November 2013 | Nate Pedersen

Illuminated Haggadah Manuscript Found in Garage Sells at Auction

A rare 18th century illuminated Haggadah manuscript sold at auction on Friday in Britain for £210,000 ($340,000). The manuscript generated some news coverage after an auctioneer found the manuscript languishing in an Odem soup box in a garage in a suburb of Manchester, England this past summer.
The manuscript - along with a variety of other rare books - was inherited by the unnamed Manchester family in 2007. The family wished to sell off some of their inheritance, so they arranged for a routine valuation from local auction house Adam Partridge. Partridge sent out an appraiser who stumbled across the manuscript while looking through the garage. The family did not even realize the manuscript existed.

The 20 pp illuminated Haggadah was created in 1726 for the Oppenheimer banking dynasty. (The Haggadah is traditionally read on the first night of Passover by Jews). Its creator was likely Aaron Wolff Heringen, court scribe to the Imperial Vienna Court, and exquisite illustrator. The manuscript was probably commissioned to commemorate the birth of Emanuel Mendel Oppenheimer, first child of Samuel Emanuel Oppenheimer of Vienna.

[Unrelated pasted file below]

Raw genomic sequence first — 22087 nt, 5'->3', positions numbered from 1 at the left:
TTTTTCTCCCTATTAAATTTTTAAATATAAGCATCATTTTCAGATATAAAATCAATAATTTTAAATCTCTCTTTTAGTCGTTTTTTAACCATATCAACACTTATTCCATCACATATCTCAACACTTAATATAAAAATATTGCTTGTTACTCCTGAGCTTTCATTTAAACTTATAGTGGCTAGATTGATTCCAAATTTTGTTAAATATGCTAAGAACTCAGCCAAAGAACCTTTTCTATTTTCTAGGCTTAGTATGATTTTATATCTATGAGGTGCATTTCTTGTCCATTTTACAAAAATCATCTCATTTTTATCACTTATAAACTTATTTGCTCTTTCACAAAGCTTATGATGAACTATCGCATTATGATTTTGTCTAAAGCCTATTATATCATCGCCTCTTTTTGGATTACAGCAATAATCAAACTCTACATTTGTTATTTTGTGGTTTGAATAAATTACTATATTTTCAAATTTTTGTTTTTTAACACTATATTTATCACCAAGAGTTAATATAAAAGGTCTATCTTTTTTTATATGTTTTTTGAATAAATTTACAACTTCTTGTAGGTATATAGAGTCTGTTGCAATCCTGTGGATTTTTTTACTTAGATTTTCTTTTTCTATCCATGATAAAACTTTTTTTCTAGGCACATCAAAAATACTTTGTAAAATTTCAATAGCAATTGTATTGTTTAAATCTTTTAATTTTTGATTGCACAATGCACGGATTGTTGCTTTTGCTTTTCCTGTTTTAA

The family of the Haggadah's present owners smuggled the manuscript out of Belgium while fleeing the Nazis in WWII.

The Haggadah was expected to reach £500,000 at auction.  It was instead purchased for £210,000 by an unnamed European collector.  Many hope that its purchaser will arrange to the have the manuscript on public display.